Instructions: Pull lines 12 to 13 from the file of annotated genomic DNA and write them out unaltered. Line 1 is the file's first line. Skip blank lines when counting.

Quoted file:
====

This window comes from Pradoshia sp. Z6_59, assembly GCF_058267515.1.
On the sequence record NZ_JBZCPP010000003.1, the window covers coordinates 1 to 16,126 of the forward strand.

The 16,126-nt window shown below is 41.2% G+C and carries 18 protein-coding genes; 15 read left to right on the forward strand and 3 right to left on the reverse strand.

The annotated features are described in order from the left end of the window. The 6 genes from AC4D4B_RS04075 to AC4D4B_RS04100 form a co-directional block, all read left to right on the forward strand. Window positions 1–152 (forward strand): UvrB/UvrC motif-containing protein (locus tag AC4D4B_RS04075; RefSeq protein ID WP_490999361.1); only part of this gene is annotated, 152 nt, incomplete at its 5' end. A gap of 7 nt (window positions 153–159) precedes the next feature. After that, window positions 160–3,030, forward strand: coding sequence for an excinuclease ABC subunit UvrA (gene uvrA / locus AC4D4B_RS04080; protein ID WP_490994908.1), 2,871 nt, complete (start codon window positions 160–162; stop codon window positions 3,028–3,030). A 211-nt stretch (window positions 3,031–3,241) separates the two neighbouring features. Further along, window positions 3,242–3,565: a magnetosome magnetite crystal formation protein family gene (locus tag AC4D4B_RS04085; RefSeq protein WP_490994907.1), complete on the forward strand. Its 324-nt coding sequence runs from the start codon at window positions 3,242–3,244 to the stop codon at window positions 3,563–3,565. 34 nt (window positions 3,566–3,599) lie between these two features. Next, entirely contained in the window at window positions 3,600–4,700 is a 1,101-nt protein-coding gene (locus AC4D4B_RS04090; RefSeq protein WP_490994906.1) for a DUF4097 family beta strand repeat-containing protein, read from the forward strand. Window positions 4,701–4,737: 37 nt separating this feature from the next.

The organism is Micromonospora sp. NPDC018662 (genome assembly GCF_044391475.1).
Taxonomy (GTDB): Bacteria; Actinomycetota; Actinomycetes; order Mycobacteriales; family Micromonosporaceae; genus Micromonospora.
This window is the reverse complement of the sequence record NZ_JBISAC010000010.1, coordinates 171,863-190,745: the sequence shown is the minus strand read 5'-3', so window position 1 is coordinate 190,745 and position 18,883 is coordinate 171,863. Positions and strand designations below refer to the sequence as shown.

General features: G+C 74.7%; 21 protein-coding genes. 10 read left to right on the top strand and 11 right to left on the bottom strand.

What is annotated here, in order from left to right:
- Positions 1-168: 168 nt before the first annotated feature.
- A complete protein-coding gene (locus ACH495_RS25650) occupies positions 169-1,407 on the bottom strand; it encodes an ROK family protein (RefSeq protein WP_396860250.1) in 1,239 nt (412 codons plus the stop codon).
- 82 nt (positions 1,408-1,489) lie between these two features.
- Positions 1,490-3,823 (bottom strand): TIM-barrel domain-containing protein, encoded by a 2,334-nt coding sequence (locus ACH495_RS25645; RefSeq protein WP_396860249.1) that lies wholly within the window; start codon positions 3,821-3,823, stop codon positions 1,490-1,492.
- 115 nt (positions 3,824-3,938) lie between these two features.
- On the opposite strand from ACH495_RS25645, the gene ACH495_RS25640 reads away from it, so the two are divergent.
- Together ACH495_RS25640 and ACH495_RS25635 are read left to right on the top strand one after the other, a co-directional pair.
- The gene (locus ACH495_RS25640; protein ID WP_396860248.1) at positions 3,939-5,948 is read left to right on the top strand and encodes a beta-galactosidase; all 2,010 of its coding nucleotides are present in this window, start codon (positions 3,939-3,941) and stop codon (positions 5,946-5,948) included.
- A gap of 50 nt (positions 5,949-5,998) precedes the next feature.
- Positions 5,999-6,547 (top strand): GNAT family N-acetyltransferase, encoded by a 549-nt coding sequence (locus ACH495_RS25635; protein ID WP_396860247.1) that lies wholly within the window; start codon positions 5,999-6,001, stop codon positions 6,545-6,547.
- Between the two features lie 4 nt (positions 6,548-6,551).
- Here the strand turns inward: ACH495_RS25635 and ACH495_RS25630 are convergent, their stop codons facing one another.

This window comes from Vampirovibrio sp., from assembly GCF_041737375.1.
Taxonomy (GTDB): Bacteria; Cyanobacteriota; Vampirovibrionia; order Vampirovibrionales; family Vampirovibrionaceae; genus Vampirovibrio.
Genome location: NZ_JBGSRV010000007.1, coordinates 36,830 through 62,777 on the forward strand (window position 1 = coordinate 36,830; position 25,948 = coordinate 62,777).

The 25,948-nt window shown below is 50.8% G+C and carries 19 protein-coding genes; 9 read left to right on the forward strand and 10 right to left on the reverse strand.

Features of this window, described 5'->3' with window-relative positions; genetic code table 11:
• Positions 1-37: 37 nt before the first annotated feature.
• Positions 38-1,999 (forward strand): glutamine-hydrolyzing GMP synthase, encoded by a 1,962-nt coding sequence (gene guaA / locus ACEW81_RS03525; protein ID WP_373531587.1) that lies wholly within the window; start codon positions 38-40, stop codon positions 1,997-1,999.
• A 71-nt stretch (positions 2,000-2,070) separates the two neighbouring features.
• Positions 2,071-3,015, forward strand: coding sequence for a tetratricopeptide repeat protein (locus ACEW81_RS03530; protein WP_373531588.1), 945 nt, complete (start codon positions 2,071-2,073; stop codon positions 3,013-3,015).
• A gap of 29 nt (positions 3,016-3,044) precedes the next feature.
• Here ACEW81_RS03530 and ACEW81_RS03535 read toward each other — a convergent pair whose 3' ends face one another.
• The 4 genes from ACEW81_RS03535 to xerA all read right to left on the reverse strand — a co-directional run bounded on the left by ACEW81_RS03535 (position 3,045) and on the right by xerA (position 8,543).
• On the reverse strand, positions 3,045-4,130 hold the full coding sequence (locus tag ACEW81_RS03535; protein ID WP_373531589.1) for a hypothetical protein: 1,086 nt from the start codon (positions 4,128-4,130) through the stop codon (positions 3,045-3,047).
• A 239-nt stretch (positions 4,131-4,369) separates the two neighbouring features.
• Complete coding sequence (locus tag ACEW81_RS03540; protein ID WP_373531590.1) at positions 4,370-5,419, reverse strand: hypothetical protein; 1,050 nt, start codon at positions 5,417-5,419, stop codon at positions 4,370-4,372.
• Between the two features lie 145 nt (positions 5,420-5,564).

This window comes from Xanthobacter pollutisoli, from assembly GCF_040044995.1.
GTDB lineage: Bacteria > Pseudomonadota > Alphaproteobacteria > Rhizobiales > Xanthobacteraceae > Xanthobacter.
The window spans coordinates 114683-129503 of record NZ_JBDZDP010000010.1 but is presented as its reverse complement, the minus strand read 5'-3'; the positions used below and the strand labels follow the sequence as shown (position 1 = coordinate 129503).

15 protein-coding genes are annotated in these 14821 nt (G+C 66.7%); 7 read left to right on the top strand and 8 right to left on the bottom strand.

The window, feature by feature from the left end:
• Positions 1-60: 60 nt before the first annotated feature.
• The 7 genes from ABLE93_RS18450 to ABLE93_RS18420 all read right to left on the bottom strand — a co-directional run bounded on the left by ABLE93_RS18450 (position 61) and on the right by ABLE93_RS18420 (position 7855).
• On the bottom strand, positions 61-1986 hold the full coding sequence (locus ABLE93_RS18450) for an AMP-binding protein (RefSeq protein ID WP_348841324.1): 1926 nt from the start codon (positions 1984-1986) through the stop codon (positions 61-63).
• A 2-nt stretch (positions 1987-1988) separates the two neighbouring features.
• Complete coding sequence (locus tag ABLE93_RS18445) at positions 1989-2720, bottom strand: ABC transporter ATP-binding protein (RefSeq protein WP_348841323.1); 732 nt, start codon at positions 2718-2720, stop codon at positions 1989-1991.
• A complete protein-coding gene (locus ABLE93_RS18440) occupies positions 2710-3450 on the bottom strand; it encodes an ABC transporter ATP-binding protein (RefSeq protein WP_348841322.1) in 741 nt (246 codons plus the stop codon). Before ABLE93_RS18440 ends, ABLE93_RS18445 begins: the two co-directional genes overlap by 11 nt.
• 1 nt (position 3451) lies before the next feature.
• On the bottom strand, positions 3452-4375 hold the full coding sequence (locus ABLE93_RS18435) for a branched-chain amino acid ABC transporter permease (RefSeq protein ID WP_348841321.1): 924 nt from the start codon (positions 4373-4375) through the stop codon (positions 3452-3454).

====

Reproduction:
- 82 nt (positions 1,408-1,489) lie between these two features.
- Positions 1,490-3,823 (bottom strand): TIM-barrel domain-containing protein, encoded by a 2,334-nt coding sequence (locus ACH495_RS25645; RefSeq protein WP_396860249.1) that lies wholly within the window; start codon positions 3,821-3,823, stop codon positions 1,490-1,492.